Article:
Our favorite dishes

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Our favorite dishes

Post by sigma » Thu Feb 04, 2016 5:55 pm

Today, I looked what dishes are traditional and loved in the different countries around the world. To be honest I was a little surprised. Is it really people eat every day and it they like? We urgently need to clarify this question!
So, what is really our favorite dishes for every day and for a holiday?
P.S. You can even take a picture, it would be even more interesting :)
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Re: Our favorite dishes

Post by Tunnelcat » Fri Feb 05, 2016 12:40 pm

I tend to like more foreign foods than American, although I do live French Fries, especially if they are cooked in lard (very bad for anyone's health) or peanut oil. I love Japanese, especially Sushi and quite a few Vietnamese and Chinese dishes. These Sesame Balls are one of my favorite Chinese desserts, but they're really hard to make. I've recently started eating a couple of Indian foods like Chicken Tandoori, Chicken Tikka Masala and Butter Chicken, as long as it doesn't have as much curry as most Indians tend to like in their food. I'm just not used to curry. I absolutely love Indian Naan. I also started eating most of my hamburgers and steaks cooked with Sous-Vide method.

However, I dislike most Mexican or South American foods, but I'll make an exception for tacos.
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Re: Our favorite dishes

Post by CDN_Merlin » Fri Feb 05, 2016 12:56 pm

I like North American food but I also like European foods, lots of sausage. I'm a big meat lover. Steak, roast, pork, ham, chicken etc.
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Re: Our favorite dishes

Post by Tunnelcat » Fri Feb 05, 2016 1:21 pm

Oooooh, pulled pork and bacon burgers! Yummy. Dammit guys, you're making me fat just thinking about all this luscious food! :P
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Re: Our favorite dishes

Post by Tunnelcat » Sat Feb 06, 2016 3:12 pm

A lot of that sounds yummy sigma. The Pelmeni really sounds good, especially since it's close in appearance to Chinese potstickers. I have a sinful simple food that I love. It's just plain cooked spaghetti tossed with butter, fresh garlic and a little salt and pepper. Simple, fattening and it's good for keeping people at arm's length. :P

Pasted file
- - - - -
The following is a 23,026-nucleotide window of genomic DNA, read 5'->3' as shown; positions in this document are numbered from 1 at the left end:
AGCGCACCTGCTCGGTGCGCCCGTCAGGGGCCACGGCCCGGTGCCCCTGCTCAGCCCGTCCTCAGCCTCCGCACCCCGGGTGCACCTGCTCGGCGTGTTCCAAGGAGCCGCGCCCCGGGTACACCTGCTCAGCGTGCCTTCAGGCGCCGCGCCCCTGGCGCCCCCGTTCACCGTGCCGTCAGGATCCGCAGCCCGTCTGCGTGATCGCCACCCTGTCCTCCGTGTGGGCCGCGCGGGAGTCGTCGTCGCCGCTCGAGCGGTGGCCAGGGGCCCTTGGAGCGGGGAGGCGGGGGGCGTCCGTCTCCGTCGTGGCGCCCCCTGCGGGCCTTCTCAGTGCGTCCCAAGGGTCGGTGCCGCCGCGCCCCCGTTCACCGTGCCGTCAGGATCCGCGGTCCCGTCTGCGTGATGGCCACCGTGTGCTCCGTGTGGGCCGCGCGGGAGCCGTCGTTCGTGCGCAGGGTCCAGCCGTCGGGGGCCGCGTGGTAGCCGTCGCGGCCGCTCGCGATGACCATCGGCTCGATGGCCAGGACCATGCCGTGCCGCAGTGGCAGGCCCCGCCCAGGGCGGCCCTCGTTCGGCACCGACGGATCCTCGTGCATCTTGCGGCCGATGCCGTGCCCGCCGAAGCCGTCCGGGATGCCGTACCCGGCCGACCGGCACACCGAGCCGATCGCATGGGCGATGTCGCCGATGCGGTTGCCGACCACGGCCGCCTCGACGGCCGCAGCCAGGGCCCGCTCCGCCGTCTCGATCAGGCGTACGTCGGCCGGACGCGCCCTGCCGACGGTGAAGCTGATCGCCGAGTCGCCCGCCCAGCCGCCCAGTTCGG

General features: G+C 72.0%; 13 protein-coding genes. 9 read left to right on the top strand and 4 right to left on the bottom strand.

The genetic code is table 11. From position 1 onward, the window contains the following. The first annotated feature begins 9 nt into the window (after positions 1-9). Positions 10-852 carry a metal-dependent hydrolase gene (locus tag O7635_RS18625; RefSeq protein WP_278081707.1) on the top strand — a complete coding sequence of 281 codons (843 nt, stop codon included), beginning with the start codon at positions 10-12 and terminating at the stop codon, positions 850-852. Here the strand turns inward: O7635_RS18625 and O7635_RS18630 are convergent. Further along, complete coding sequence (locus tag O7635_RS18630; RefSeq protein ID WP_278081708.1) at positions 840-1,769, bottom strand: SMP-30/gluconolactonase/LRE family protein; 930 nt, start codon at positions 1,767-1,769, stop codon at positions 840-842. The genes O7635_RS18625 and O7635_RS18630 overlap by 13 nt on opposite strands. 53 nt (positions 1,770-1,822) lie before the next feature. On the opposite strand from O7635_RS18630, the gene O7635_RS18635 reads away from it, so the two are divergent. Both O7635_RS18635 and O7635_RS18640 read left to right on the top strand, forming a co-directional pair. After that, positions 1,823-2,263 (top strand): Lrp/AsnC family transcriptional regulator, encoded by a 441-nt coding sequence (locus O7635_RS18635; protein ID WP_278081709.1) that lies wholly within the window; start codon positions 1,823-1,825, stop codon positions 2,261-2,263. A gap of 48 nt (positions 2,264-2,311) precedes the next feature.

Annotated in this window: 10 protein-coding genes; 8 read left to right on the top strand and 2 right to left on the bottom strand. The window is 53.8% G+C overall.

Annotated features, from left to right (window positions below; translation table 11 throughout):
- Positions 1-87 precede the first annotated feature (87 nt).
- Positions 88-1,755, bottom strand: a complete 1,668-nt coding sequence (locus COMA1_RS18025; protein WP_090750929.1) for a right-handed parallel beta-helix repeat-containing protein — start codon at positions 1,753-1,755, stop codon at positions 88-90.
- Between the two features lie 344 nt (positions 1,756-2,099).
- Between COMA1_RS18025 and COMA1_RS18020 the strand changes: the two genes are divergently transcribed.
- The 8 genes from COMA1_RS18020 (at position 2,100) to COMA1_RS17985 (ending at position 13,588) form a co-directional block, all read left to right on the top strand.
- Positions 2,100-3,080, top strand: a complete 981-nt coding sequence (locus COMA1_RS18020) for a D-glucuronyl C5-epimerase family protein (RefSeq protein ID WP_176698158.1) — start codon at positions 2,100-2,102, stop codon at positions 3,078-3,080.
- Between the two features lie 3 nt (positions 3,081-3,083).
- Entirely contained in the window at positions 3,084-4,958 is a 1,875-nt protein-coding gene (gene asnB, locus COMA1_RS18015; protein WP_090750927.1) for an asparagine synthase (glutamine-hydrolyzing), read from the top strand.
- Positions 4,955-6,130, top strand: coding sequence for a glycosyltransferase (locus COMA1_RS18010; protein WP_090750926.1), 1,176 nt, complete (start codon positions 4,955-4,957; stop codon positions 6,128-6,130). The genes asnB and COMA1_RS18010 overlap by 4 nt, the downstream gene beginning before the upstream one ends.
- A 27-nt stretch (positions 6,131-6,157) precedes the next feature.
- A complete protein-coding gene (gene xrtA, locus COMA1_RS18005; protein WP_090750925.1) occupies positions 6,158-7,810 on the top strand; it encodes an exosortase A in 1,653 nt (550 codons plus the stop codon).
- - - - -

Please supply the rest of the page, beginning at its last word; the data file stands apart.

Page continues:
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Re: Our favorite dishes

Post by sigma » Sun Feb 07, 2016 1:17 pm

Russian homemade Pelmeni and Chinese potstickers have a completely different taste. Besides, Russian Pelmeni melt in your mouth and you can eat 2 big dishes without feeling over-eating, in contrast to the Chinese. I also really like the pasta with grated cheese, but the taste of spaghetti with garlic and pepper hard for me to imagine, to be honest. Maybe, only if it will be a spaghetti buckwheat :roll:
By the way, you can try to make Bolognese sauce in my recipe if you want :wink:
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Re: Our favorite dishes

Post by Jeff250 » Sun Feb 07, 2016 1:25 pm

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Re: Our favorite dishes

Post by sigma » Sun Feb 07, 2016 2:05 pm

Jeff250 wrote:水煮牛肉
yea Image
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Re: Our favorite dishes

Post by Tunnelcat » Wed Feb 10, 2016 4:37 pm

sigma wrote:Russian homemade Pelmeni and Chinese potstickers have a completely different taste. Besides, Russian Pelmeni melt in your mouth and you can eat 2 big dishes without feeling over-eating, in contrast to the Chinese. I also really like the pasta with grated cheese, but the taste of spaghetti with garlic and pepper hard for me to imagine, to be honest. Maybe, only if it will be a spaghetti buckwheat :roll:
By the way, you can try to make Bolognese sauce in my recipe if you want :wink:
Spaghetti with butter, garlic, salt and pepper. Anything goes good with butter. :wink: Another simple spaghetti recipe has dry Basil, Oregano, Marjoram spices mixed with olive oil, fresh garlic and chopped Roma tomatoes, which is then steeped in a pan over low heat with some already cooked and drained spaghetti.

I'd like to try the Pelmeni sometime if I could find an authentic source. Sounds delicious.
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Re: Our favorite dishes

Post by sigma » Fri Feb 12, 2016 3:34 pm

Tunnelcat, a lot of recipes and all make pelmeni a little differently. I tell you how my grandmother made pelmeni as do and I, okay?

Ingredients.
Wheat flour - 1 kg
Beef fillet - 1 kg
Pork flesh - 1 kg
Onions - 5-6 medium onions
Chicken egg - 3
Garlic - 2 cloves
Ground black pepper - 1 tsp

1. Prepare the dough.
Sift the flour through a fine sieve, add three eggs, salt.
Begin kneading, taking the flour over the entire circumference of the edge to the middle, adding cold water.
Long and diligently knead the dough to the point where it ceases to adhere to the fingers and becomes elastic.
Check: press the dough with your finger, a dimple must immediately equalize.
The dough is covered with a towel and leave for 30 minutes.

2. Make the stuffing.
The meat must be definitely fresh, forcemeat necessarily to do yourself.
Meat scrolls through a meat grinder with onions.
Mix up the mince with your hands, adding salt and pepper, garlic passed through the masher, cold (preferably iced) water.
Then the minced meat, preferably a bit to freeze.

3. Roll out the dough wooden rolling pin. The dough should be not thin and not thick.